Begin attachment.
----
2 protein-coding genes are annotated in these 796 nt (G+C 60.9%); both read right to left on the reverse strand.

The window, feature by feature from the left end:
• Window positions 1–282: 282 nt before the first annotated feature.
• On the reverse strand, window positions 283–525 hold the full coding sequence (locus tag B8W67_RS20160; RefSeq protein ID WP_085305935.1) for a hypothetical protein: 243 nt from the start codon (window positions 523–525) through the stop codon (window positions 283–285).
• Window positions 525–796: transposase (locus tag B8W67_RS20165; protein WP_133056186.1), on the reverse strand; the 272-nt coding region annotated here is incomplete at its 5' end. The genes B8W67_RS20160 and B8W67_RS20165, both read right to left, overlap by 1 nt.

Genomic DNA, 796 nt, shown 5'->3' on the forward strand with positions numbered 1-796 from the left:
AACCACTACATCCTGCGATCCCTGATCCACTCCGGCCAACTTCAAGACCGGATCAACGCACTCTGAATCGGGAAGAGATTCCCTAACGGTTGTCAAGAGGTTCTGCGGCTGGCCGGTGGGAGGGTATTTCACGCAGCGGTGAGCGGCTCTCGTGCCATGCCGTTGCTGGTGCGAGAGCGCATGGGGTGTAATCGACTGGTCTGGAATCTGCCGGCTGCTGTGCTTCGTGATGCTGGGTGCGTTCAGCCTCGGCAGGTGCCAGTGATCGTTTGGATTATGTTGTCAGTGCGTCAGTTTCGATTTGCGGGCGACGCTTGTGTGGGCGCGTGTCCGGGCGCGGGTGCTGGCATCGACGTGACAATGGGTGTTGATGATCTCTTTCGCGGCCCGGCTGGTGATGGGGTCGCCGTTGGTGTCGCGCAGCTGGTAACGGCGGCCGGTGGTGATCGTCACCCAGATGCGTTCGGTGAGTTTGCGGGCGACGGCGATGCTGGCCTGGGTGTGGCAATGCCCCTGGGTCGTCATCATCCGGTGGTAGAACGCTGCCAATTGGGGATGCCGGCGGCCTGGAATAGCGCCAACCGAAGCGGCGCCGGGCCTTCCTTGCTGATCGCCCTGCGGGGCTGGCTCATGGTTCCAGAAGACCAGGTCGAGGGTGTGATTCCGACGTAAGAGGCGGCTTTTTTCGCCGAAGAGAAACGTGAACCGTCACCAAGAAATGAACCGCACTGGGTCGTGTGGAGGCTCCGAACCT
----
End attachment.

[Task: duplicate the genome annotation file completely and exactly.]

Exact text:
2 protein-coding genes are annotated in these 796 nt (G+C 60.9%); both read right to left on the reverse strand.

The window, feature by feature from the left end:
• Window positions 1–282: 282 nt before the first annotated feature.
• On the reverse strand, window positions 283–525 hold the full coding sequence (locus tag B8W67_RS20160; RefSeq protein ID WP_085305935.1) for a hypothetical protein: 243 nt from the start codon (window positions 523–525) through the stop codon (window positions 283–285).
• Window positions 525–796: transposase (locus tag B8W67_RS20165; protein WP_133056186.1), on the reverse strand; the 272-nt coding region annotated here is incomplete at its 5' end. The genes B8W67_RS20160 and B8W67_RS20165, both read right to left, overlap by 1 nt.

Genomic DNA, 796 nt, shown 5'->3' on the forward strand with positions numbered 1-796 from the left:
AACCACTACATCCTGCGATCCCTGATCCACTCCGGCCAACTTCAAGACCGGATCAACGCACTCTGAATCGGGAAGAGATTCCCTAACGGTTGTCAAGAGGTTCTGCGGCTGGCCGGTGGGAGGGTATTTCACGCAGCGGTGAGCGGCTCTCGTGCCATGCCGTTGCTGGTGCGAGAGCGCATGGGGTGTAATCGACTGGTCTGGAATCTGCCGGCTGCTGTGCTTCGTGATGCTGGGTGCGTTCAGCCTCGGCAGGTGCCAGTGATCGTTTGGATTATGTTGTCAGTGCGTCAGTTTCGATTTGCGGGCGACGCTTGTGTGGGCGCGTGTCCGGGCGCGGGTGCTGGCATCGACGTGACAATGGGTGTTGATGATCTCTTTCGCGGCCCGGCTGGTGATGGGGTCGCCGTTGGTGTCGCGCAGCTGGTAACGGCGGCCGGTGGTGATCGTCACCCAGATGCGTTCGGTGAGTTTGCGGGCGACGGCGATGCTGGCCTGGGTGTGGCAATGCCCCTGGGTCGTCATCATCCGGTGGTAGAACGCTGCCAATTGGGGATGCCGGCGGCCTGGAATAGCGCCAACCGAAGCGGCGCCGGGCCTTCCTTGCTGATCGCCCTGCGGGGCTGGCTCATGGTTCCAGAAGACCAGGTCGAGGGTGTGATTCCGACGTAAGAGGCGGCTTTTTTCGCCGAAGAGAAACGTGAACCGTCACCAAGAAATGAACCGCACTGGGTCGTGTGGAGGCTCCGAACCT